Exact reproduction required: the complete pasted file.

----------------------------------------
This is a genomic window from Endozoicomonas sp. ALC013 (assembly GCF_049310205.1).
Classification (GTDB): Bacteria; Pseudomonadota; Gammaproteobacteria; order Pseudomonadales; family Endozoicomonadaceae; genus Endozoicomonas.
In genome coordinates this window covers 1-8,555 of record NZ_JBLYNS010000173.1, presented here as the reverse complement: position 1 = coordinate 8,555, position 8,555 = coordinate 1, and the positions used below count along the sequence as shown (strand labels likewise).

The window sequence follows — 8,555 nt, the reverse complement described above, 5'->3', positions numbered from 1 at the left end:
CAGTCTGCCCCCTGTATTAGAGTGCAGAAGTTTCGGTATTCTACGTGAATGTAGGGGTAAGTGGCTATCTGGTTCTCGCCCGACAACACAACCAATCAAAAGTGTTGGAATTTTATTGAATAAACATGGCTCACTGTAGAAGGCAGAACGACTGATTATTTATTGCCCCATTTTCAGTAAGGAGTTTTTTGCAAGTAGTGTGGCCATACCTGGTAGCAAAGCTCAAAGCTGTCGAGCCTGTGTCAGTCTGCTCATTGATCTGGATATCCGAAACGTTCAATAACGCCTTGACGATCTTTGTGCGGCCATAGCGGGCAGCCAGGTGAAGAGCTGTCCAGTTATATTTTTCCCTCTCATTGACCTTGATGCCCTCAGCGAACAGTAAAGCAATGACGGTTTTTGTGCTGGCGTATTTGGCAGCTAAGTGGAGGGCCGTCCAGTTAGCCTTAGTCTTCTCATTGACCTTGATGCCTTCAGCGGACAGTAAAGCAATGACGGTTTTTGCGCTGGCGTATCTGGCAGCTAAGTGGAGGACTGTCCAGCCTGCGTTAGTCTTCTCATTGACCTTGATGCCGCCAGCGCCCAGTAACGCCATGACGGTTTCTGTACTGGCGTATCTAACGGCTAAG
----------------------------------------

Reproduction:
This is a genomic window from Endozoicomonas sp. ALC013 (assembly GCF_049310205.1).
Classification (GTDB): Bacteria; Pseudomonadota; Gammaproteobacteria; order Pseudomonadales; family Endozoicomonadaceae; genus Endozoicomonas.
In genome coordinates this window covers 1-8,555 of record NZ_JBLYNS010000173.1, presented here as the reverse complement: position 1 = coordinate 8,555, position 8,555 = coordinate 1, and the positions used below count along the sequence as shown (strand labels likewise).

The window sequence follows — 8,555 nt, the reverse complement described above, 5'->3', positions numbered from 1 at the left end:
CAGTCTGCCCCCTGTATTAGAGTGCAGAAGTTTCGGTATTCTACGTGAATGTAGGGGTAAGTGGCTATCTGGTTCTCGCCCGACAACACAACCAATCAAAAGTGTTGGAATTTTATTGAATAAACATGGCTCACTGTAGAAGGCAGAACGACTGATTATTTATTGCCCCATTTTCAGTAAGGAGTTTTTTGCAAGTAGTGTGGCCATACCTGGTAGCAAAGCTCAAAGCTGTCGAGCCTGTGTCAGTCTGCTCATTGATCTGGATATCCGAAACGTTCAATAACGCCTTGACGATCTTTGTGCGGCCATAGCGGGCAGCCAGGTGAAGAGCTGTCCAGTTATATTTTTCCCTCTCATTGACCTTGATGCCCTCAGCGAACAGTAAAGCAATGACGGTTTTTGTGCTGGCGTATTTGGCAGCTAAGTGGAGGGCCGTCCAGTTAGCCTTAGTCTTCTCATTGACCTTGATGCCTTCAGCGGACAGTAAAGCAATGACGGTTTTTGCGCTGGCGTATCTGGCAGCTAAGTGGAGGACTGTCCAGCCTGCGTTAGTCTTCTCATTGACCTTGATGCCGCCAGCGCCCAGTAACGCCATGACGGTTTCTGTACTGGCGTATCTAACGGCTAAG